Colourful floatiness abounds!
It has to be said that I am an equal-opportunities gamer. I will happily try my hand at any type of game, from any genre, on any platform. In that respect, nothing really surprises me. I have played the good, the bad and the ugly.
But when it came to writing about The Undergarden from Atari on XBLA, PSN and PC, I found myself having problems. Words such as “twee” and “quaint”, and even “peaceful”, were floating around in my mind, which was in it’s most zen like state since I last tried to give up smoking with the help of Paul McKenna. For some reason I had never played a game of this type before, and it has left me feeling unsettled. Had my gaming life of driving fast cars and shooting people been wasted? Should I really have been playing with flowers or pretty lights? I’m confused…
The Undergarden is a floaty puzzle game based in a magical underground world. The player takes on the role of what looks like a fugitive from “In The Night Garden” (I don’t really want to incriminate myself, but I believe it could be Makka Pakka’s long lost sibling) and must work their way through the games 14 levels. In what could well be the world’s smallest tutorial it is explained that the player must guide our floaty friend into a small green spongy thing, which then gives off a load of pollen. The player then collects this pollen up and, as they move around the level, the pollen brings to life all of the wonderfully colourful plantlife that has, until now, been dormant. The result is a technicolour trip as the player attempts to pollinate all of these plants.
Getting from the beginning to the end of each level is not that straight forward though. The levels are filled with puzzles that, whilst never particularly taxing, increase in difficulty and complexity. A lot of the puzzles require the use of fruit that can be harvested from the various trees that sprout up along with the plants. Different fruits have different properties and uses. Some fruit may be lighter than air and can be used to lift barriers, whereas other are heavy and will weigh objects down. Then there are fruits that will explode, electrocute and enlighten, each with their purpose when it comes to finding the exit. Then there is the environment itself trying to make our pollen-collecting hero’s life more difficult. Rogue gusts of wind may well blow our hero in certain directions, or wheels may demand to be turned before progress can be made.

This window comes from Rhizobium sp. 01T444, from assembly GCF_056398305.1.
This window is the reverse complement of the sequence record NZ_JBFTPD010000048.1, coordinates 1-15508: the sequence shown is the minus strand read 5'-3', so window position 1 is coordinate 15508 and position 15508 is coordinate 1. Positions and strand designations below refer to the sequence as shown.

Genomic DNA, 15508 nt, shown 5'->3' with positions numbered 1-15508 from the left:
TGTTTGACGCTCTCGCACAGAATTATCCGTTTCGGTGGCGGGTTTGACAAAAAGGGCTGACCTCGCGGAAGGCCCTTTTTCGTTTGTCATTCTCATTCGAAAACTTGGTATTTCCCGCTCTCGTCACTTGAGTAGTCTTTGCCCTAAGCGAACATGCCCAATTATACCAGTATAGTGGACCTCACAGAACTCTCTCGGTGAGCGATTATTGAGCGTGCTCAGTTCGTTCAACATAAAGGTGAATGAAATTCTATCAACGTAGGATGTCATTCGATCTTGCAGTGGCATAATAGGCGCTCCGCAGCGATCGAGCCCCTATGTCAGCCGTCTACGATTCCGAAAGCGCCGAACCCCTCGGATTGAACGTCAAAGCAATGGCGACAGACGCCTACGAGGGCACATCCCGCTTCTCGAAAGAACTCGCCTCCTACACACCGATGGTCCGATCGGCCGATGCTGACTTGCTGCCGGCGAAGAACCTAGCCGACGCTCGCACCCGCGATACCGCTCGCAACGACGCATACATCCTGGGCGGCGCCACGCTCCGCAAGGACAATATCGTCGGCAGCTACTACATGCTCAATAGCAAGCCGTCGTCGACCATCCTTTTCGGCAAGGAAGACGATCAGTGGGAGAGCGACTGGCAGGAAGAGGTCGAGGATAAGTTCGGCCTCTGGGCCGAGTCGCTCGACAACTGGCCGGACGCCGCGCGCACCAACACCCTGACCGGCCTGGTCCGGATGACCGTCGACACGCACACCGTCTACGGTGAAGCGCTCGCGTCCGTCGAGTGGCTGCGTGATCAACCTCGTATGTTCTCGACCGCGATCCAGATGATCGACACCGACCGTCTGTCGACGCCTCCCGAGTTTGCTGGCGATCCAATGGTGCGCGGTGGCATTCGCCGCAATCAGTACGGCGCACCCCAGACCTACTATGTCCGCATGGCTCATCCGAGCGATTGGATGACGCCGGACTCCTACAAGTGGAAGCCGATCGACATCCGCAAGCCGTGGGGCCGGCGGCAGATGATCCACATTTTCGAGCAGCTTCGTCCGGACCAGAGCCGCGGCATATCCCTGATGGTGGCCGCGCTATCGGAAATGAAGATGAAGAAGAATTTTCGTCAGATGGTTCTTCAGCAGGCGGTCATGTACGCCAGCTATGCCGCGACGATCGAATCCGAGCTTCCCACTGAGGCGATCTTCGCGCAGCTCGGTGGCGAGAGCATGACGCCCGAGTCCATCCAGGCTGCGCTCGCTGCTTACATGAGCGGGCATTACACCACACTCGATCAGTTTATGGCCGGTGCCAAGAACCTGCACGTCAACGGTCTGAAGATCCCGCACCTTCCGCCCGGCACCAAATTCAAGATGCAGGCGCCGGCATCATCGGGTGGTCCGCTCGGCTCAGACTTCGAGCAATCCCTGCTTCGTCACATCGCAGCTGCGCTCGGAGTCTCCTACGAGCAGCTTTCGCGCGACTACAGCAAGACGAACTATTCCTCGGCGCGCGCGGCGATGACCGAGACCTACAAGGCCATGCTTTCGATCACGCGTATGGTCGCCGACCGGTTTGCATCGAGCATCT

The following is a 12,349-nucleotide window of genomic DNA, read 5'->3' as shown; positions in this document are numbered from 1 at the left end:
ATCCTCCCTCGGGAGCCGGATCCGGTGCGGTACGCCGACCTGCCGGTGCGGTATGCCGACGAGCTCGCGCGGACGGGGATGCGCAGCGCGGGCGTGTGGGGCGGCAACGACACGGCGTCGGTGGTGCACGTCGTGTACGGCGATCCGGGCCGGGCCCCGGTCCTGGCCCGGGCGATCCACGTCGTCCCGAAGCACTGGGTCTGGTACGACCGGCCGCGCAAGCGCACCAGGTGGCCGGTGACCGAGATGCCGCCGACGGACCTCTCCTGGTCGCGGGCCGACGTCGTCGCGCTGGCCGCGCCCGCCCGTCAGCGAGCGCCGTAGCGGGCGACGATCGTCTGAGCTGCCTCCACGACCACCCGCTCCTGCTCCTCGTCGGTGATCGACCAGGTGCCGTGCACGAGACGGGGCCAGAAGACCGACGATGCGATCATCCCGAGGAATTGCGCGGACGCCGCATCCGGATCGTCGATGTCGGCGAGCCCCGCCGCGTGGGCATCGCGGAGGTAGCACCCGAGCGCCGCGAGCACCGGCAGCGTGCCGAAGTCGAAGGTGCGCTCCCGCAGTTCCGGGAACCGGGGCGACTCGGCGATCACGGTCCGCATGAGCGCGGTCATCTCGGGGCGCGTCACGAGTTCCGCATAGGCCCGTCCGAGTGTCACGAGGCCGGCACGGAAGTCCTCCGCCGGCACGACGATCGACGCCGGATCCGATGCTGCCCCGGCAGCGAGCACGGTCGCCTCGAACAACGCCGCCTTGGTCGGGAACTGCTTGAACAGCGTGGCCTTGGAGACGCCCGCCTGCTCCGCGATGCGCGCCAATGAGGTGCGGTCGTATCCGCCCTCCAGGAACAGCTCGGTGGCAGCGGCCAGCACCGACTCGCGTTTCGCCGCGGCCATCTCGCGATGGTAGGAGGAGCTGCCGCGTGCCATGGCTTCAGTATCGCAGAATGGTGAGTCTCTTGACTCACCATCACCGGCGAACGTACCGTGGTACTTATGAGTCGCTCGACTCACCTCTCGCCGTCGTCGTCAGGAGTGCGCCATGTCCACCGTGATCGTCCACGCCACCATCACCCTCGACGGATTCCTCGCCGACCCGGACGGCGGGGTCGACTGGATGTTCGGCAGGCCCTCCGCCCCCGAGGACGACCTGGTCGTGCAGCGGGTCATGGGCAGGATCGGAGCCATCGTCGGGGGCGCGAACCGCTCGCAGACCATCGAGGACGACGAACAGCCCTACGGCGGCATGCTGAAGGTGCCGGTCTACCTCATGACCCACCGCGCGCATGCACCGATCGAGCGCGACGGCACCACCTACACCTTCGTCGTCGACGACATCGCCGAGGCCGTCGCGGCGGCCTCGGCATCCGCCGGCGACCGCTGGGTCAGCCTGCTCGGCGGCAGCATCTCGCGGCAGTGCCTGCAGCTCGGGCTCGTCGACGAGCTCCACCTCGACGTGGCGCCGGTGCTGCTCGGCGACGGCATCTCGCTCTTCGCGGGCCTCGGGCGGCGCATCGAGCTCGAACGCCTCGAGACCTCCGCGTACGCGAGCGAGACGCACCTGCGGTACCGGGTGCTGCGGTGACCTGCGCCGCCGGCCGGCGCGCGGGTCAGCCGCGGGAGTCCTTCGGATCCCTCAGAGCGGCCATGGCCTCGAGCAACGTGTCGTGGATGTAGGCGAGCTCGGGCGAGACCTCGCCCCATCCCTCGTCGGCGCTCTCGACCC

Then there are the musicians, strange little creatures whose purpose I have yet to fathom. Picking one up results in all of the passing plantlife seeming to take on even more life than from the pollen. If you manage to find the whole band and dump them together, their tunes combine into something much more enjoyable. But if you ask me why they are there, I could not tell you.
But there are not just the musicians to find, the player can also spend their time trying to find the crystals and special flowers that are hidden in each level. It is not essential to find these, but it all adds to the complexity of the game as they are hidden quite well on some of the levels, and they also unlock various costume style goodies for our little friend.
The game does a damn good job of being a relaxing experience, with very little peril to be found. Visually the game really does look trippy, with it’s fluorescent flowers and ambient backdrops adding to the calm, slightly out of body enjoyment of this world. The sounds also add to the atmosphere, with strange little “pings” and the tuneful warblings of the Musicians. All in all, it is just really pleasant and laid back.
But maybe that is where a problem comes along. As is evident from the games rather lacking tutorial, not a lot is explained to the player. It is more or less left to the player to work out what the hell is going on and what they need to do. In fact, it was a good while before I stopped asking myself “why”, and the reason I stopped was not because I had found out why, but because I was too relaxed to be bothered to ask anymore. But I would like to know what the point of the Musicians is.
The Undergarden is a fairly unique experience, and one that can be enjoyed on the understanding that it is not your usual adrenaline filled game. It is fairly easy, I would guess so as not to ruin the buzz, and as such is ideal for the younger gamer as well as those looking for peace and tranquility from their gaming.